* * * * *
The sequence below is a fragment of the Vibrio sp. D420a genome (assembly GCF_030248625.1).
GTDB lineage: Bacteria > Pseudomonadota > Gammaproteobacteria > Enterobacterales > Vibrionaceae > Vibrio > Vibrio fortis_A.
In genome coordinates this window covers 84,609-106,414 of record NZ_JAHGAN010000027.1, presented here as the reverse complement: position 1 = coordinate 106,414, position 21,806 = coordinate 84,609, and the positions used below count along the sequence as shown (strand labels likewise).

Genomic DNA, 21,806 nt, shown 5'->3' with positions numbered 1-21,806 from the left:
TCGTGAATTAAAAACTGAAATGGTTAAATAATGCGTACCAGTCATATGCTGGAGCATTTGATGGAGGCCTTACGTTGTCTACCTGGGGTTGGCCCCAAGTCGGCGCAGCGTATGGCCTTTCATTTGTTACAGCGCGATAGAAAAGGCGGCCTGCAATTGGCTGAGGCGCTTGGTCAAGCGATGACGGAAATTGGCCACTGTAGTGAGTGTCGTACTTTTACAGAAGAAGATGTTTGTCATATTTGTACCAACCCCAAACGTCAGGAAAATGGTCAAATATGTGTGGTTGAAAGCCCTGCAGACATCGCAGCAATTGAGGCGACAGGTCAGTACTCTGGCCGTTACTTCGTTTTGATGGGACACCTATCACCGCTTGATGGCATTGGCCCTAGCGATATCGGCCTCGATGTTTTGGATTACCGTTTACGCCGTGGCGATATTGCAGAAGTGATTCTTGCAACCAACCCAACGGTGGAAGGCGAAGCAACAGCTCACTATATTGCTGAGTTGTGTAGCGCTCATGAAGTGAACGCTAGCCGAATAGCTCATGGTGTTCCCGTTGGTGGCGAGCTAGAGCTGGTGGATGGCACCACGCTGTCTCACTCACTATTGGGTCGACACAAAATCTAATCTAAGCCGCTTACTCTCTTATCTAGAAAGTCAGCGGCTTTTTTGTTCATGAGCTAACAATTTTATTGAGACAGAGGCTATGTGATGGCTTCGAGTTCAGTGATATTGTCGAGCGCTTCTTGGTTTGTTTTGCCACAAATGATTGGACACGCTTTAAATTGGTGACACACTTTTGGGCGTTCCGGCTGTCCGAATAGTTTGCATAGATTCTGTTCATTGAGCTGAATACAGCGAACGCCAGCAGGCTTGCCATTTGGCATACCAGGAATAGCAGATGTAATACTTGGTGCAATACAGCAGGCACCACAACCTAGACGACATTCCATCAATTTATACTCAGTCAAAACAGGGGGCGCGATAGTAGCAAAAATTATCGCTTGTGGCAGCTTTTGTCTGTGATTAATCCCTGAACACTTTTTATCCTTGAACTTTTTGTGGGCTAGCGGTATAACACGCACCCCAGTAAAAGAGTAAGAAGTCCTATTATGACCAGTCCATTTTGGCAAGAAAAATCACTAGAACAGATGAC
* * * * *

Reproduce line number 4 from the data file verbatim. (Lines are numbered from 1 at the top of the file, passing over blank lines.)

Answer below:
Genomic DNA, 21,806 nt, shown 5'->3' with positions numbered 1-21,806 from the left: